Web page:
Nelson was one of four school districts in British Columbia chosen to pilot a new academic course called “Global and Intercultural Studies.” In February, International Program Administrator Sandy Prentice and teacher Lindsay Robertson brought a group of grade 10-12 students to Yasodhara Ashram as part of their course. In a recent conversation, Lindsay talked about their experience.
“The Ashram came to mind for this course because it is a culture within a culture living slightly out of the mainstream on the East Shore. We thought this would be an incredible opportunity for students to have a cultural experience so close to home,” said Lindsay.
“The students all experienced being stretched and feeling awkward—all the feelings you have when you visit a different culture. Yet in the short time we were at the Ashram, they moved through this. Every single student said ‘What an incredible place.’ They were moved by the experience and realized there are people so close by—living in harmony together, with many different perspectives, opening up their minds and hearts.”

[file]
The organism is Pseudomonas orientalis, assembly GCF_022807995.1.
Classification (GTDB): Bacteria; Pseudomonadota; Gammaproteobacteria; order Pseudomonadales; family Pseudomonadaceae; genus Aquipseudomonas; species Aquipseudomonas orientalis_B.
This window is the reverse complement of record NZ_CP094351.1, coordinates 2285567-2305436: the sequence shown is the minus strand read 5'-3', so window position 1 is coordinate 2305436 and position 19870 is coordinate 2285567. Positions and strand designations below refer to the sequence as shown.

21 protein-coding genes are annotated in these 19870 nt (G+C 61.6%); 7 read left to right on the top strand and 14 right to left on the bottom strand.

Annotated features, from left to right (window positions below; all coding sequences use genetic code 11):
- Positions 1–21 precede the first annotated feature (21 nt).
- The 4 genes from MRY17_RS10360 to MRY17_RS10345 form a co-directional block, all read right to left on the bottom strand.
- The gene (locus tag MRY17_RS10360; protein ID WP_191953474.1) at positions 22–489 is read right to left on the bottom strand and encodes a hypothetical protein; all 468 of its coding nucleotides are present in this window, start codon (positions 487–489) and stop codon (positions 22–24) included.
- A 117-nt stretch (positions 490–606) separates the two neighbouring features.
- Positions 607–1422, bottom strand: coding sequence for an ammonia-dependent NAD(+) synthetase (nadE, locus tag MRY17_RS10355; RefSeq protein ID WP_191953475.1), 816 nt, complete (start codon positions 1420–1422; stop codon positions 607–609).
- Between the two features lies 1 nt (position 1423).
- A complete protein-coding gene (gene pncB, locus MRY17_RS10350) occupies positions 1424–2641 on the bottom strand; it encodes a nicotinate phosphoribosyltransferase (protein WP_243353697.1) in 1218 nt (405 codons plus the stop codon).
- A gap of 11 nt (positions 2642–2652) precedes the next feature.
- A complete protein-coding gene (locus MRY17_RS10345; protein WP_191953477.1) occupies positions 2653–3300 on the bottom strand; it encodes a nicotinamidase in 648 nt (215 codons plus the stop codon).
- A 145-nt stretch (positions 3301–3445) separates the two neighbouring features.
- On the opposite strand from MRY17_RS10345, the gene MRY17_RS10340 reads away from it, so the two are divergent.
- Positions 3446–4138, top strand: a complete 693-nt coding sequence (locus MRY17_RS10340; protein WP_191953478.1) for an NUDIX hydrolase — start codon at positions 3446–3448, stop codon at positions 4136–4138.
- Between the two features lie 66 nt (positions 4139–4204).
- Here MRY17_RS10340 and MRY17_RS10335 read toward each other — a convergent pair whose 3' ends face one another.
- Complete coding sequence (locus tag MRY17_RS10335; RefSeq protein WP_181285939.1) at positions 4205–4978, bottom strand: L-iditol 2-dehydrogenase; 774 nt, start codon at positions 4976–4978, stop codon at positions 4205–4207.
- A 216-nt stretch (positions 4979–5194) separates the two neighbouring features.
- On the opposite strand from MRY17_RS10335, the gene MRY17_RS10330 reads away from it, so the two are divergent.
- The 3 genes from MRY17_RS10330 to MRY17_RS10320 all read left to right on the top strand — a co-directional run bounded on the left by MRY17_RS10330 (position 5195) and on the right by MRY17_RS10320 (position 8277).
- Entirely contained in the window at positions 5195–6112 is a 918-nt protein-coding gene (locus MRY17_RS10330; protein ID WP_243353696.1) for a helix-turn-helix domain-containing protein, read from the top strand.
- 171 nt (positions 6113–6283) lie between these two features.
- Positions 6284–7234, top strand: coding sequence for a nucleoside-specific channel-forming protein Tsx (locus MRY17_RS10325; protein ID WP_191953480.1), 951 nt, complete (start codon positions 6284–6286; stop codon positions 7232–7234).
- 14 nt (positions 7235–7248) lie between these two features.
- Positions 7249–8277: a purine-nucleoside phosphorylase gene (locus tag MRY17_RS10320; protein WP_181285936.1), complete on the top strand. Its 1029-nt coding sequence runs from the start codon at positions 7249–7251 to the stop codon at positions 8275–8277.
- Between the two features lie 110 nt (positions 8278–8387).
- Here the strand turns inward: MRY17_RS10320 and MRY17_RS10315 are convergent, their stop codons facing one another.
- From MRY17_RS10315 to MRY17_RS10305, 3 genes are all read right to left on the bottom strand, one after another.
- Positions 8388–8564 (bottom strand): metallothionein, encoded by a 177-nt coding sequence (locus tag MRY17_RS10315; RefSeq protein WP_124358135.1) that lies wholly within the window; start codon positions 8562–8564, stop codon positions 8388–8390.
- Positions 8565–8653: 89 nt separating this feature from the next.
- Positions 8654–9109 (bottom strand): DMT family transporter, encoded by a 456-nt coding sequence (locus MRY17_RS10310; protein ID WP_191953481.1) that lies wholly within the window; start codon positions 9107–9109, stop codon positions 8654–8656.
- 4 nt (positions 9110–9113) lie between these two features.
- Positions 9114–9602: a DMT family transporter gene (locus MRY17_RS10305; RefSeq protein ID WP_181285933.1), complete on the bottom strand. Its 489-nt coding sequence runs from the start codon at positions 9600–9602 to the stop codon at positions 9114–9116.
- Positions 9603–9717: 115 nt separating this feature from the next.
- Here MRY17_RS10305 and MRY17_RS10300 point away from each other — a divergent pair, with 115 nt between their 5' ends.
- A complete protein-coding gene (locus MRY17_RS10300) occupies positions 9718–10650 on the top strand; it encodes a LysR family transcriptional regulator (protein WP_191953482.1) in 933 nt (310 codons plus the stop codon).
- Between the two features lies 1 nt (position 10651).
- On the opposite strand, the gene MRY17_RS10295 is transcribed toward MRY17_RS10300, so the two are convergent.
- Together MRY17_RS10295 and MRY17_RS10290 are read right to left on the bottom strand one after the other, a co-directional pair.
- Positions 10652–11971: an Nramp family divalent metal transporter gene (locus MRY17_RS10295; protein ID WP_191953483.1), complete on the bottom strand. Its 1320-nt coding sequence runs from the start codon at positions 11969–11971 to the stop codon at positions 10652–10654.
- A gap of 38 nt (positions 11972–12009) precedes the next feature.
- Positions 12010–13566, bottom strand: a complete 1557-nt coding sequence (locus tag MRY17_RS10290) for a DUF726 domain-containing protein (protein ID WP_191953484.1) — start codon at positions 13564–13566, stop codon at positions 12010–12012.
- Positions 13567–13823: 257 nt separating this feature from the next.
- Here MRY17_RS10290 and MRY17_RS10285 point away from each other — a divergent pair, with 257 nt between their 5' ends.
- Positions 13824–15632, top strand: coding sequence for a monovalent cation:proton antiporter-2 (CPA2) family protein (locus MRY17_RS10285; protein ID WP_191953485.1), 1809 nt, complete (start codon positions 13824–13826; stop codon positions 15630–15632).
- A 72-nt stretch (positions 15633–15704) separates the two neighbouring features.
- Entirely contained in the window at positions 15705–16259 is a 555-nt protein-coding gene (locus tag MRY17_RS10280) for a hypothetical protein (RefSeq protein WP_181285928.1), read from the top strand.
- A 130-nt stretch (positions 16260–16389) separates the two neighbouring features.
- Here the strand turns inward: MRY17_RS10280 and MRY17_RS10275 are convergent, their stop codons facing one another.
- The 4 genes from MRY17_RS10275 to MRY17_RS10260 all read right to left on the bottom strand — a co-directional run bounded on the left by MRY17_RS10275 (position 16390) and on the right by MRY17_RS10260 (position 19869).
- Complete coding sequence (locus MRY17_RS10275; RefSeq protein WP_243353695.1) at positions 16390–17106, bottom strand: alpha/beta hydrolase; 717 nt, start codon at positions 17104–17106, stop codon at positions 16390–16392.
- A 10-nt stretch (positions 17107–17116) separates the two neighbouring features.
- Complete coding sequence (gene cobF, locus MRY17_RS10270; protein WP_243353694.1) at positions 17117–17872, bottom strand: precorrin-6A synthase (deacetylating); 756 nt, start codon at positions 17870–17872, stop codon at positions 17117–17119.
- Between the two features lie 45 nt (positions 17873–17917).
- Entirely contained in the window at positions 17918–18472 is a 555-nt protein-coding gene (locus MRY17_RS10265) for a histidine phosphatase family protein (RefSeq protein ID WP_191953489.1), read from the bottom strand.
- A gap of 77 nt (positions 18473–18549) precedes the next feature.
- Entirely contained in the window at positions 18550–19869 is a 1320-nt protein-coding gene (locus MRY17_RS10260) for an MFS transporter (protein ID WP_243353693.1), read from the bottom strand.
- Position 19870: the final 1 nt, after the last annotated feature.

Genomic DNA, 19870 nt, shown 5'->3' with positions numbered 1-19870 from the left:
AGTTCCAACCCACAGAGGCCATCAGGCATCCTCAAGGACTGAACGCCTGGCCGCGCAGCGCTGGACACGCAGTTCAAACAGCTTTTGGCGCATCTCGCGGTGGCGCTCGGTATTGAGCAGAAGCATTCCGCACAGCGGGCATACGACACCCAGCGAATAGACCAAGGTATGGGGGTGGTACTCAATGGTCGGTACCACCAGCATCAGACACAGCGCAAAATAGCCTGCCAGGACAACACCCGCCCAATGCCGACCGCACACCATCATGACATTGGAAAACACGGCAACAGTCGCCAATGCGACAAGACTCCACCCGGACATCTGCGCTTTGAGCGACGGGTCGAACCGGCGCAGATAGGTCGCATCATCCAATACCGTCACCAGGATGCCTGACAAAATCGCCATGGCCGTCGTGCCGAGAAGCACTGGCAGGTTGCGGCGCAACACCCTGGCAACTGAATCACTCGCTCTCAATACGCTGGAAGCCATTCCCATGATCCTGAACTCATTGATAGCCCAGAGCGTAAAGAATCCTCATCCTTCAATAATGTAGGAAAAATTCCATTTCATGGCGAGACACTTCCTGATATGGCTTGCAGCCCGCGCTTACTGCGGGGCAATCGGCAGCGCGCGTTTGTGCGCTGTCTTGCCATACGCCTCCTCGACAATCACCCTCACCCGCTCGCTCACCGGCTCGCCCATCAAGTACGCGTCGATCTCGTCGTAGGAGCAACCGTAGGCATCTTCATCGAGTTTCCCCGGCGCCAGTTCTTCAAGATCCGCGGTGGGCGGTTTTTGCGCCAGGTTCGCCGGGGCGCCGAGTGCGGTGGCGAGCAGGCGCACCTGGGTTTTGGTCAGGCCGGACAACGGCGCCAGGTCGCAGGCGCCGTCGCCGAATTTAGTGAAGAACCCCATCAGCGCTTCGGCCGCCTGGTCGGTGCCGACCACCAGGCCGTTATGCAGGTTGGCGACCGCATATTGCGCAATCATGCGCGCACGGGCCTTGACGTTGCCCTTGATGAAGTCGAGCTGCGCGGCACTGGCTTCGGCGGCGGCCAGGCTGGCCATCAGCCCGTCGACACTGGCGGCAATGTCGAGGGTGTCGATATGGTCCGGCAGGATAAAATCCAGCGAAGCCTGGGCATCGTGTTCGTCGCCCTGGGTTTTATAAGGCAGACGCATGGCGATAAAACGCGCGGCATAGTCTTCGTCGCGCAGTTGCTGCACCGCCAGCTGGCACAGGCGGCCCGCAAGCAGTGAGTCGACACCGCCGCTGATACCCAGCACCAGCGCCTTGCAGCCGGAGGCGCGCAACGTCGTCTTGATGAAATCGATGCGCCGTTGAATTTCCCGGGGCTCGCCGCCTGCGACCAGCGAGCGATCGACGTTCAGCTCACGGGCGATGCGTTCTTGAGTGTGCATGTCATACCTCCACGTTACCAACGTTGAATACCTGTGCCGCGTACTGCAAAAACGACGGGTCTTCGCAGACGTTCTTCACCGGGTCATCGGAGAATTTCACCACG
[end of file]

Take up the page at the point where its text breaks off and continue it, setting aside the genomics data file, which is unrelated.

Lindsay knew the Ashram was “a safe place to come and that we would have a cultural experience. I hadn’t taken it a further step to realize that the Ashram is actually an intercultural community. It is a living example of this.
“One student described having confusing thoughts at the beginning of her experience—about silent meals and satsangs—and then gave feedback that ‘these thoughts can represent stereotypes of being in a new cultural place. This experience gave me a confusing question—what is intercultural? Based on this precious visit to the Ashram, I will be able to better focus on the purpose of this course.’”
Sandy felt that the experience “was much more powerful than I thought it was going to be. I looked at the impact on the students, who had no idea that the Ashram even existed. It challenged them in the most positive ways. Even for me—to be in the environment and to feel how tranquil, how respectful and loving it is—was really wonderful.”